I woke up this morning thinking about my dad, probably because of an article I read yesterday. It’s so much like our own story, and the stories of thousands of other families.
Many of you know about my dad, but some of you are new readers. And as I haven’t had the opportunity to meet the new Secretary of Transportation, Anthony Fox, yet I thought I’d share my story in a letter to him.
My dad was driving to the Atlanta airport early in the morning of December 23rd, 2004. He was planning on spending the holiday with my sister in New Jersey because most of us couldn’t get home for Christmas that year. Mom had died unexpectedly in July and we didn’t want him to be alone.
On Interstate 85, just past the Georgia line, he came upon an accident. Police and other emergency vehicles were already there, lights flashing. Traffic slowed. There was a car behind Dad who saw, in their mirrors, the semi bearing down. They drove into the median to avoid the crash, but dad didn’t have a chance. He was driving 14 miles per hour when he was hit and pushed into the semi in front of him by a 80,000 pound vehicle that was on cruise control going 65 miles per hour.
Dad was partially ejected through the back passenger window even though he was wearing his seat belt. We saw the car, what was left of it, later that week when we went to the junk yard to retrieve his Christmas presents for my sister, still inside his luggage, in the crushed trunk. There was blood everywhere, but a particularly long wide stain running down the inside of the back seat door held my attention.
The image shocks you doesn’t it.
I don’t mince words any more Mr. Secretary, don’t shield people from the horror, especially not people who can do something constructive. It’s been ten years and I’ve had plenty of hand holding comfort. I don’t need more of that.
Four thousand people die in truck related crashes every year. Not all of them are the fault of the truck driver. But there are many tired and distracted semi drivers on the roads because the laws let them drive more hours than are safely possible and because many companies push their drivers to do even more. Most of these people die as individuals, in crashes that don’t gain press. They die one by one, two by two, across the country and no one pays attention.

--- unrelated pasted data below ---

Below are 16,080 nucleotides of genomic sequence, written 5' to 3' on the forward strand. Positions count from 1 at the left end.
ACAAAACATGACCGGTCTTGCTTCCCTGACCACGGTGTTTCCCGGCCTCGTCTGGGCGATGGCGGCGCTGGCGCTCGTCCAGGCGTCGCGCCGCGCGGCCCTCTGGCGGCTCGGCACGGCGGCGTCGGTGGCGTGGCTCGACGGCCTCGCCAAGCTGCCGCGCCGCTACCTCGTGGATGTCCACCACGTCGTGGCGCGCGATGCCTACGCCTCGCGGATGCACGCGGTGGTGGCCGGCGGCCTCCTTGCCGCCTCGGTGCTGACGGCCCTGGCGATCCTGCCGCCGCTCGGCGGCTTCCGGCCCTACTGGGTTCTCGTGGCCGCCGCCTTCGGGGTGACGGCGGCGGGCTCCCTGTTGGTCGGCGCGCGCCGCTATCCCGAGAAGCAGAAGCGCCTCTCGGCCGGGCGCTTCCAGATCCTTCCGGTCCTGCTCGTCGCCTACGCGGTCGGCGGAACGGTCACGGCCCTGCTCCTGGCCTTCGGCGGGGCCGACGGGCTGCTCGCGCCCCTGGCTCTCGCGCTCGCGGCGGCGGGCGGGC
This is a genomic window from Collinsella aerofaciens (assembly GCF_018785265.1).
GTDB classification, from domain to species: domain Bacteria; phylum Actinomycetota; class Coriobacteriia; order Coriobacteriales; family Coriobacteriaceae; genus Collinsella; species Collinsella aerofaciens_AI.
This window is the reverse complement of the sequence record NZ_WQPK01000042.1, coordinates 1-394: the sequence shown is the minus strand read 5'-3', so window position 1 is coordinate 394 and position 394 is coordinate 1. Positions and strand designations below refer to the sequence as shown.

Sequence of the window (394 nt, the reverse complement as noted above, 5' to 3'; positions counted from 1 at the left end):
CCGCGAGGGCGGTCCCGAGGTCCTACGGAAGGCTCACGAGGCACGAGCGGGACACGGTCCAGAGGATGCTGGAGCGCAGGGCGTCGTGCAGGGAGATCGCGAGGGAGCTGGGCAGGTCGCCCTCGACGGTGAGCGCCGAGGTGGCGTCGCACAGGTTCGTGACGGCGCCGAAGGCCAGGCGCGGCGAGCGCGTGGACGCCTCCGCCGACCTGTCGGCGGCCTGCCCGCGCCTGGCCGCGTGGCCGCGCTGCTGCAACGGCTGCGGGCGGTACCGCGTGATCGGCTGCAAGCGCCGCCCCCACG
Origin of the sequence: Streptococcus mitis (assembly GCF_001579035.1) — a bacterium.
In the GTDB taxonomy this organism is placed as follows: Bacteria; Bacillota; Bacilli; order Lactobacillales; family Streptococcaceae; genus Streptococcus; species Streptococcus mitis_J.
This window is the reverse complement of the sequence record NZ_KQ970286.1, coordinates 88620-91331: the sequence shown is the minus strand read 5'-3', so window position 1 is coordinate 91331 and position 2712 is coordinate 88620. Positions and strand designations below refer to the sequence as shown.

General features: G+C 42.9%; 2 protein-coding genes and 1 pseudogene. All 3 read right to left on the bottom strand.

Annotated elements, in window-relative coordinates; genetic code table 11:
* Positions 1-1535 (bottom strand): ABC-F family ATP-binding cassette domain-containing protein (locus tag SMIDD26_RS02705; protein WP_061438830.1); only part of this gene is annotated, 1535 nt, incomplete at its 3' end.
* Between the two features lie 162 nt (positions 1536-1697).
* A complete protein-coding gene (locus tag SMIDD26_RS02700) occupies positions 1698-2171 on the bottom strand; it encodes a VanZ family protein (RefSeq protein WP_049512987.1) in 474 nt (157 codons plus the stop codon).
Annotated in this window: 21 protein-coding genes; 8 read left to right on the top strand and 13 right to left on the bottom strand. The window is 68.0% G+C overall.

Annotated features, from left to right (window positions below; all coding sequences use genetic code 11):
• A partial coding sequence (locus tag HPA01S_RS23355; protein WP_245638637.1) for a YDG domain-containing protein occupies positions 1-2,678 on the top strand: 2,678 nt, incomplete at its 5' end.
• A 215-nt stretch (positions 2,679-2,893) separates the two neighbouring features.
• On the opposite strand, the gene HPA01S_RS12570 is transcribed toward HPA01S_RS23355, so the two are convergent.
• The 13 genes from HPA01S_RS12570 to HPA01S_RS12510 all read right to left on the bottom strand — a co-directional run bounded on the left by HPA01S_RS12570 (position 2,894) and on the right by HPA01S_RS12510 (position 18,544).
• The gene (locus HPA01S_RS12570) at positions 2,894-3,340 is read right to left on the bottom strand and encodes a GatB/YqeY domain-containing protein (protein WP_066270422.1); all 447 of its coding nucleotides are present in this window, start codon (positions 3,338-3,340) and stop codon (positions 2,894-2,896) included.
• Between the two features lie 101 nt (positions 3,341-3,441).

Except the families. Sixty-three year old Walter Manz, who died this week in a crash that sounds just like my dad’s, won’t be remembered by the President or his Governor, or even his local Mayor. He won’t make the CNN news loop, his family won’t be interviewed by Anderson Cooper. He’s just one more person lost for no reason.
But his family will be forever changed.
So while we appreciate you meeting with us and listening to our stories here’s what we really need Mr. Secretary. We need more than warm support and kind words. We need more than hugs and tears.
We need you to stand up for safety.
Stand up and work with us to make the transportation industry safer for all of us. Not just the folks in the four wheel vehicles, but for the professional drivers as well. Because for every family that is devastated by the loss of loved ones there’s a driver that is emotionally devastated as well.
We can make a difference. We can make the roads safer. We just need everyone, and especially you Mr. Secretary, to work together toward a mutually satisfying compromise that will save lives. Make safety your legacy. Be remembered as the Secretary that put safety first.
Safety over profits. Has a sort of ring to it doesn’t it.
Thank you for listening.
Dawn Badger King
Bill Badger’s daughter.